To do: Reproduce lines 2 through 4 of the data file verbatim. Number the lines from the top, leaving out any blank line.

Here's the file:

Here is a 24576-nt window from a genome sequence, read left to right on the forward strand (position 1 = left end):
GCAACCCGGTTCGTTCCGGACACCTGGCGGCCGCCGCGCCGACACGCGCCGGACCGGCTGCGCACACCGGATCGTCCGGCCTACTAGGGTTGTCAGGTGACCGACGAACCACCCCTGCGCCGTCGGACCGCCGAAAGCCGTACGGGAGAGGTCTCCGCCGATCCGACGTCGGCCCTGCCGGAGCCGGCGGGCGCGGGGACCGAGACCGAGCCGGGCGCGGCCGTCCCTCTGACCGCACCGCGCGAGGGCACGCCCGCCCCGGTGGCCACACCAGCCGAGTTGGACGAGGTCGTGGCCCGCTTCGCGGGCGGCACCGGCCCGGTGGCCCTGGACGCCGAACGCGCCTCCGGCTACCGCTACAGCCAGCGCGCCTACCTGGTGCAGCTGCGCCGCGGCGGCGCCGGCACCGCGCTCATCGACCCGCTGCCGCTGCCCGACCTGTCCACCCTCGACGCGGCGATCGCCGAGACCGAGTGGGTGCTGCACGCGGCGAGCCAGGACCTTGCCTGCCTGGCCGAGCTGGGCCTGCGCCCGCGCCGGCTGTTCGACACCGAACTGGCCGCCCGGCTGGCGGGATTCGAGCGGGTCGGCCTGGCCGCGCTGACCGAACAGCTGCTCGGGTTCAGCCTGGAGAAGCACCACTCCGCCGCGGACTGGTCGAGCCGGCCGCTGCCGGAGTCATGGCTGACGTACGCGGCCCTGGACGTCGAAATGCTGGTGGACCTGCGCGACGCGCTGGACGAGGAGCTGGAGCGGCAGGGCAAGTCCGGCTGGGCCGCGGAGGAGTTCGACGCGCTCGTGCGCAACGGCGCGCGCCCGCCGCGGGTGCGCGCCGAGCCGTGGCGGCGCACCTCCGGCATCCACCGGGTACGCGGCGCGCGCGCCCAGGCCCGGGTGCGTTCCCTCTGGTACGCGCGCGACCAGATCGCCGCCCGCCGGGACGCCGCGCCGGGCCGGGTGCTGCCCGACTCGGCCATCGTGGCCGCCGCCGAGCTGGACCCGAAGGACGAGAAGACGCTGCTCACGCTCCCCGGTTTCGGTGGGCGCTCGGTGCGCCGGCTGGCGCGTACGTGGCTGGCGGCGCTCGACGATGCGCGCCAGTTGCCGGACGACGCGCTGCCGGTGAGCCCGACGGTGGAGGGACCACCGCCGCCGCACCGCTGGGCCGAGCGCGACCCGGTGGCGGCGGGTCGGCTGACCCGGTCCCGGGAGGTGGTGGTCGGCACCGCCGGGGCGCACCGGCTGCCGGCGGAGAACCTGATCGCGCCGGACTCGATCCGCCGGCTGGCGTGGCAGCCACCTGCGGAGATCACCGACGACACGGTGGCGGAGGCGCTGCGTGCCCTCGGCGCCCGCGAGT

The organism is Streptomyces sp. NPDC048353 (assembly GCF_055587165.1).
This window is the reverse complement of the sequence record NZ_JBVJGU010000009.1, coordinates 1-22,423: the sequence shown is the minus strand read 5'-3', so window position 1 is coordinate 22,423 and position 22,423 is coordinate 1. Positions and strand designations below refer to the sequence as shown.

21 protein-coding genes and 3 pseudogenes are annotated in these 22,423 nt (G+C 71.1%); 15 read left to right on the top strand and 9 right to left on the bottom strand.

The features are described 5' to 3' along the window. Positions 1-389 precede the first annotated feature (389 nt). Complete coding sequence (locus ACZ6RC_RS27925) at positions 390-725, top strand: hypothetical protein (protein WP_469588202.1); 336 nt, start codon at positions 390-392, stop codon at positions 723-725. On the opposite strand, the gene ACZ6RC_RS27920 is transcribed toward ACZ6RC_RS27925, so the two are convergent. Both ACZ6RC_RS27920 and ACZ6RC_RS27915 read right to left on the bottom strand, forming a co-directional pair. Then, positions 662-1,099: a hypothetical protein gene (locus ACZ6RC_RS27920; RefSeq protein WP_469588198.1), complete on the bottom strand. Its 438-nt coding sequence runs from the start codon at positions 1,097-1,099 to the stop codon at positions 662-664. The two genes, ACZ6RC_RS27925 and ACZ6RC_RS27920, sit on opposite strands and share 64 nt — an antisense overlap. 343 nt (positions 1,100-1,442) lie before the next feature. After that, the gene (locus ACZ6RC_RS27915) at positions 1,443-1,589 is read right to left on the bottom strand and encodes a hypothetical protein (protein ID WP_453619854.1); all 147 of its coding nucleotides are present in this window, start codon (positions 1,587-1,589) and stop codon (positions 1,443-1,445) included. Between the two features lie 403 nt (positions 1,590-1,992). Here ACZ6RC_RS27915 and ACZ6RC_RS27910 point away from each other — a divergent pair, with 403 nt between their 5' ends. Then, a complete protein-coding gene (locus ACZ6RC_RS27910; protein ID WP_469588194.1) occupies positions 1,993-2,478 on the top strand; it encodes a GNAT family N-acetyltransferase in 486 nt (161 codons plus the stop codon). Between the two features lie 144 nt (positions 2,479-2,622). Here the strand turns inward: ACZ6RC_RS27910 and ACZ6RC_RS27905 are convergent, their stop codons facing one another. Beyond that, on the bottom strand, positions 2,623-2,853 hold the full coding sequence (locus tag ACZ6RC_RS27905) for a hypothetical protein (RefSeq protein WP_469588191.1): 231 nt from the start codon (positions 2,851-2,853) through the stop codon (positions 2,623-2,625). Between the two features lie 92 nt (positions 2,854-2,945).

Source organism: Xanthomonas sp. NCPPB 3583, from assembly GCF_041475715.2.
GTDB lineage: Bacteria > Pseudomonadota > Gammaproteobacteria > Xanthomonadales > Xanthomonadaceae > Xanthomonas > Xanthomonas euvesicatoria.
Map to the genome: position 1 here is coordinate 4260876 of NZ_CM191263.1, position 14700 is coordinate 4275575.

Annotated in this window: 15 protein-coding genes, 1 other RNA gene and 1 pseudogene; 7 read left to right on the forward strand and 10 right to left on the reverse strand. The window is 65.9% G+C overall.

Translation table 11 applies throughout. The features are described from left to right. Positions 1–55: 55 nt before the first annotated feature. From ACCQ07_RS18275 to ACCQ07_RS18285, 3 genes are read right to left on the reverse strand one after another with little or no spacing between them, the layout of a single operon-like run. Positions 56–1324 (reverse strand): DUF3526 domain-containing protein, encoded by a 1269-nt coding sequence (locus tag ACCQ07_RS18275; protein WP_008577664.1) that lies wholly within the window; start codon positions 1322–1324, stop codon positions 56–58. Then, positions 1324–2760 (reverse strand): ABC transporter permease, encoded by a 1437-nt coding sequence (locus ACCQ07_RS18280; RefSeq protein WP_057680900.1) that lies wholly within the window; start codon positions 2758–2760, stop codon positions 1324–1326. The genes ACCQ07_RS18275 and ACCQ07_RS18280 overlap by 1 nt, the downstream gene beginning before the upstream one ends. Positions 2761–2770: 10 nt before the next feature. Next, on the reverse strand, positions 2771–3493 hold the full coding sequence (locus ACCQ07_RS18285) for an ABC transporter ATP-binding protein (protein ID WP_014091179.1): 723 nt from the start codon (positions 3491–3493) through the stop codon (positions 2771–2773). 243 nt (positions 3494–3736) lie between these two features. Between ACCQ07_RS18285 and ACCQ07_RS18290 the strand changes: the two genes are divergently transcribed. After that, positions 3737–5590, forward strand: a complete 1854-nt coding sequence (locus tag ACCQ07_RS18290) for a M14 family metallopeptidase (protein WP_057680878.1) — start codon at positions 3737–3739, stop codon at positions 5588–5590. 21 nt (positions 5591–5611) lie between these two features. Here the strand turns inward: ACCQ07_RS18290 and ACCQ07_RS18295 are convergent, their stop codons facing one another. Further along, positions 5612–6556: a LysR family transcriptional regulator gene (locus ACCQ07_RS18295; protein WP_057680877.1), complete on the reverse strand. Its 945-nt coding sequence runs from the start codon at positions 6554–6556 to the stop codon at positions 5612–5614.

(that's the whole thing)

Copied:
GCAACCCGGTTCGTTCCGGACACCTGGCGGCCGCCGCGCCGACACGCGCCGGACCGGCTGCGCACACCGGATCGTCCGGCCTACTAGGGTTGTCAGGTGACCGACGAACCACCCCTGCGCCGTCGGACCGCCGAAAGCCGTACGGGAGAGGTCTCCGCCGATCCGACGTCGGCCCTGCCGGAGCCGGCGGGCGCGGGGACCGAGACCGAGCCGGGCGCGGCCGTCCCTCTGACCGCACCGCGCGAGGGCACGCCCGCCCCGGTGGCCACACCAGCCGAGTTGGACGAGGTCGTGGCCCGCTTCGCGGGCGGCACCGGCCCGGTGGCCCTGGACGCCGAACGCGCCTCCGGCTACCGCTACAGCCAGCGCGCCTACCTGGTGCAGCTGCGCCGCGGCGGCGCCGGCACCGCGCTCATCGACCCGCTGCCGCTGCCCGACCTGTCCACCCTCGACGCGGCGATCGCCGAGACCGAGTGGGTGCTGCACGCGGCGAGCCAGGACCTTGCCTGCCTGGCCGAGCTGGGCCTGCGCCCGCGCCGGCTGTTCGACACCGAACTGGCCGCCCGGCTGGCGGGATTCGAGCGGGTCGGCCTGGCCGCGCTGACCGAACAGCTGCTCGGGTTCAGCCTGGAGAAGCACCACTCCGCCGCGGACTGGTCGAGCCGGCCGCTGCCGGAGTCATGGCTGACGTACGCGGCCCTGGACGTCGAAATGCTGGTGGACCTGCGCGACGCGCTGGACGAGGAGCTGGAGCGGCAGGGCAAGTCCGGCTGGGCCGCGGAGGAGTTCGACGCGCTCGTGCGCAACGGCGCGCGCCCGCCGCGGGTGCGCGCCGAGCCGTGGCGGCGCACCTCCGGCATCCACCGGGTACGCGGCGCGCGCGCCCAGGCCCGGGTGCGTTCCCTCTGGTACGCGCGCGACCAGATCGCCGCCCGCCGGGACGCCGCGCCGGGCCGGGTGCTGCCCGACTCGGCCATCGTGGCCGCCGCCGAGCTGGACCCGAAGGACGAGAAGACGCTGCTCACGCTCCCCGGTTTCGGTGGGCGCTCGGTGCGCCGGCTGGCGCGTACGTGGCTGGCGGCGCTCGACGATGCGCGCCAGTTGCCGGACGACGCGCTGCCGGTGAGCCCGACGGTGGAGGGACCACCGCCGCCGCACCGCTGGGCCGAGCGCGACCCGGTGGCGGCGGGTCGGCTGACCCGGTCCCGGGAGGTGGTGGTCGGCACCGCCGGGGCGCACCGGCTGCCGGCGGAGAACCTGATCGCGCCGGACTCGATCCGCCGGCTGGCGTGGCAGCCACCTGCGGAGATCACCGACGACACGGTGGCGGAGGCGCTGCGTGCCCTCGGCGCCCGCGAGT

The organism is Streptomyces sp. NPDC048353 (assembly GCF_055587165.1).
This window is the reverse complement of the sequence record NZ_JBVJGU010000009.1, coordinates 1-22,423: the sequence shown is the minus strand read 5'-3', so window position 1 is coordinate 22,423 and position 22,423 is coordinate 1. Positions and strand designations below refer to the sequence as shown.